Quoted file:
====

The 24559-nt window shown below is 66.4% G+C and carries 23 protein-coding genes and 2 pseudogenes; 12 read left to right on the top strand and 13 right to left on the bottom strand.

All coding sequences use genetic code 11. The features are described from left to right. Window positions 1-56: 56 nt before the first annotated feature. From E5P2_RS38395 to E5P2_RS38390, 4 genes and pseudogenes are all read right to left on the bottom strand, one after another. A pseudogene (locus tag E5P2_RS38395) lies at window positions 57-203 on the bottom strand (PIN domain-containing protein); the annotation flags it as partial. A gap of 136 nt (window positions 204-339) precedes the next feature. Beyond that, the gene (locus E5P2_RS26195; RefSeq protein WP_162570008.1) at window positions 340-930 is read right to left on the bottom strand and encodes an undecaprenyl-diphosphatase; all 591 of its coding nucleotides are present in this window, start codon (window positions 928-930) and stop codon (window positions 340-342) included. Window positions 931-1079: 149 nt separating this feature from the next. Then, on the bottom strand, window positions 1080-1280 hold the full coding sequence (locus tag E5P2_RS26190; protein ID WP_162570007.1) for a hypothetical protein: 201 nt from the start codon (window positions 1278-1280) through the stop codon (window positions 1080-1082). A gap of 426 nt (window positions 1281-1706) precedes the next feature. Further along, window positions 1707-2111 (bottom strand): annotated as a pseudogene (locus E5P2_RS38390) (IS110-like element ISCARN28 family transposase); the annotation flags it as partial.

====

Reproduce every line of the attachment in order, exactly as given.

The 24559-nt window shown below is 66.4% G+C and carries 23 protein-coding genes and 2 pseudogenes; 12 read left to right on the top strand and 13 right to left on the bottom strand.

All coding sequences use genetic code 11. The features are described from left to right. Window positions 1-56: 56 nt before the first annotated feature. From E5P2_RS38395 to E5P2_RS38390, 4 genes and pseudogenes are all read right to left on the bottom strand, one after another. A pseudogene (locus tag E5P2_RS38395) lies at window positions 57-203 on the bottom strand (PIN domain-containing protein); the annotation flags it as partial. A gap of 136 nt (window positions 204-339) precedes the next feature. Beyond that, the gene (locus E5P2_RS26195; RefSeq protein WP_162570008.1) at window positions 340-930 is read right to left on the bottom strand and encodes an undecaprenyl-diphosphatase; all 591 of its coding nucleotides are present in this window, start codon (window positions 928-930) and stop codon (window positions 340-342) included. Window positions 931-1079: 149 nt separating this feature from the next. Then, on the bottom strand, window positions 1080-1280 hold the full coding sequence (locus tag E5P2_RS26190; protein ID WP_162570007.1) for a hypothetical protein: 201 nt from the start codon (window positions 1278-1280) through the stop codon (window positions 1080-1082). A gap of 426 nt (window positions 1281-1706) precedes the next feature. Further along, window positions 1707-2111 (bottom strand): annotated as a pseudogene (locus E5P2_RS38390) (IS110-like element ISCARN28 family transposase); the annotation flags it as partial.